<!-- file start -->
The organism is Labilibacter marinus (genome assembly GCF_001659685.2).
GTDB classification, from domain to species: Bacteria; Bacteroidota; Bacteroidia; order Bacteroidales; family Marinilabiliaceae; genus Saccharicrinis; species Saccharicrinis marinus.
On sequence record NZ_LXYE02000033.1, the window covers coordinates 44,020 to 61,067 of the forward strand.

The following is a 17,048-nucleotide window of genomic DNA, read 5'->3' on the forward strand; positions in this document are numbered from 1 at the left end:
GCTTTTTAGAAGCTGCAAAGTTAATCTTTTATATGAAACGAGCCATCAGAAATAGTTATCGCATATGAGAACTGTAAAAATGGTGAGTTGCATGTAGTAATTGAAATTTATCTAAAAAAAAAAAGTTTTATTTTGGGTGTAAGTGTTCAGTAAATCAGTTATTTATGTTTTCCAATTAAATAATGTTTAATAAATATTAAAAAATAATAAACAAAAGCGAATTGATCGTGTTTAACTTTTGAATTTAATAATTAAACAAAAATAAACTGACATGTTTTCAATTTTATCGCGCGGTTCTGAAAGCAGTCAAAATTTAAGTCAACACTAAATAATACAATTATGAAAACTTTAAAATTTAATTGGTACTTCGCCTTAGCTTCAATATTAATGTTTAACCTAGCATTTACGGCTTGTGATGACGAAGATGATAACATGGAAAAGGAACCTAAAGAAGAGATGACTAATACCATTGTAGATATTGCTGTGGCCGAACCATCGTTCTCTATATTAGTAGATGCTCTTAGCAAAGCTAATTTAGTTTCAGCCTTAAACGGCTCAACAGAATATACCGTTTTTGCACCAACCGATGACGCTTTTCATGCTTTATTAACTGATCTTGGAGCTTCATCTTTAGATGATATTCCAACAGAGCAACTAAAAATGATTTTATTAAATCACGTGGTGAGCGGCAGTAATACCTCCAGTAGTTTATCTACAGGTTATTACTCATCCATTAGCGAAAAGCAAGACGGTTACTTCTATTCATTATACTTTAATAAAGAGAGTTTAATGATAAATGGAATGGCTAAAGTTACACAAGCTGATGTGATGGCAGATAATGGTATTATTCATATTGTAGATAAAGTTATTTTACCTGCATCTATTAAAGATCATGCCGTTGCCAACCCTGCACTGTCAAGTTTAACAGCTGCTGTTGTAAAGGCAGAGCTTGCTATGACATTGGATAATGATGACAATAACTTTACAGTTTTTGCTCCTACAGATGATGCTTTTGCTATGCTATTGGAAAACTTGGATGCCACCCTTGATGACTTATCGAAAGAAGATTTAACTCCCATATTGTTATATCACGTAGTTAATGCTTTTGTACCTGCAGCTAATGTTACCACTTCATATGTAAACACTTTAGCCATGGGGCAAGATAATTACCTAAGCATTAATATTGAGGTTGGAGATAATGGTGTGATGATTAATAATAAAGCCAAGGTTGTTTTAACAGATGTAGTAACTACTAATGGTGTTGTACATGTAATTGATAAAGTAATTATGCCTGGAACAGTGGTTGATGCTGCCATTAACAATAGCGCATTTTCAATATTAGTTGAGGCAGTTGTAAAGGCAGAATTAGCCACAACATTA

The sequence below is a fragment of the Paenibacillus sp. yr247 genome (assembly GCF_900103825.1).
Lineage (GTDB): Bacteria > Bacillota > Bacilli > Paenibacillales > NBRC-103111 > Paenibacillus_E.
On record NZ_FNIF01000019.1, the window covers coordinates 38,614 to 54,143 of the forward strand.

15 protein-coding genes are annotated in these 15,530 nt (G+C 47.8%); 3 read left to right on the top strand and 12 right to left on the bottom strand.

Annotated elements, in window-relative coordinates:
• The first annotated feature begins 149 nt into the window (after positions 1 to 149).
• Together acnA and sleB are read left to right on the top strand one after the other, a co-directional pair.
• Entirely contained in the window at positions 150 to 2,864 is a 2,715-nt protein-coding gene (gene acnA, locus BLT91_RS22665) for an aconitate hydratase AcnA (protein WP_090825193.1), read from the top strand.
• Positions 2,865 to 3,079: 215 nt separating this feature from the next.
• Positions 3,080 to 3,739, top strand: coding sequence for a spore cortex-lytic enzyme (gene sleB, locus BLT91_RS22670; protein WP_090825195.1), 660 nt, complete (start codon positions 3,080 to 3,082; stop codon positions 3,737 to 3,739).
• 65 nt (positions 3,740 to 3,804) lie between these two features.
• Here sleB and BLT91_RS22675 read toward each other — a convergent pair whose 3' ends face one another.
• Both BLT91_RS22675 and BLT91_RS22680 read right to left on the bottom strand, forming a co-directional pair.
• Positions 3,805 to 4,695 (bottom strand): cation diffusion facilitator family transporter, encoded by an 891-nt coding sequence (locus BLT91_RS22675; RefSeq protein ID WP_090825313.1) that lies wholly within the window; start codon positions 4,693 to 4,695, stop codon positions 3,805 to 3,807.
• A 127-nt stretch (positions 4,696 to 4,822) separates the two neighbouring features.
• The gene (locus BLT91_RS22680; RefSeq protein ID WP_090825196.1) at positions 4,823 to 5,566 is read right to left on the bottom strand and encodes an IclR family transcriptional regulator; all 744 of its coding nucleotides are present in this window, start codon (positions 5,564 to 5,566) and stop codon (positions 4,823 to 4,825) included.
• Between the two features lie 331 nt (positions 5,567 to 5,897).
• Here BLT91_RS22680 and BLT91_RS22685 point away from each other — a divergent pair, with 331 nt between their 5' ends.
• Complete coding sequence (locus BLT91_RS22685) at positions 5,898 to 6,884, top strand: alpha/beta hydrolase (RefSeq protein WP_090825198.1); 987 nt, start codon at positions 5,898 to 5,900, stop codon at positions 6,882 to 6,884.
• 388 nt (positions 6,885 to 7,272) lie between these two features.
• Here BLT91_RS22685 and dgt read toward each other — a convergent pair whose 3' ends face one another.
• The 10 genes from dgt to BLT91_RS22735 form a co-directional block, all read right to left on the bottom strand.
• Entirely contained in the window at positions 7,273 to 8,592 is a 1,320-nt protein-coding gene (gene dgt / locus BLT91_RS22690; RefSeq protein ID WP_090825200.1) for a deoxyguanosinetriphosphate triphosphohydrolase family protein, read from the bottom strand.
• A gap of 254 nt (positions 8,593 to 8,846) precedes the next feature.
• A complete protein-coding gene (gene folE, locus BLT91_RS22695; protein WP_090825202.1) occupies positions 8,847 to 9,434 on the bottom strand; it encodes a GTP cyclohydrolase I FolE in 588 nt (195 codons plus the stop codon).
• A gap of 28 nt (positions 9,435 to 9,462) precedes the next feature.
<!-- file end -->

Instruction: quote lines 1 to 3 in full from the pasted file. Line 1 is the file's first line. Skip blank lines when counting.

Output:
The organism is Labilibacter marinus (genome assembly GCF_001659685.2).
GTDB classification, from domain to species: Bacteria; Bacteroidota; Bacteroidia; order Bacteroidales; family Marinilabiliaceae; genus Saccharicrinis; species Saccharicrinis marinus.
On sequence record NZ_LXYE02000033.1, the window covers coordinates 44,020 to 61,067 of the forward strand.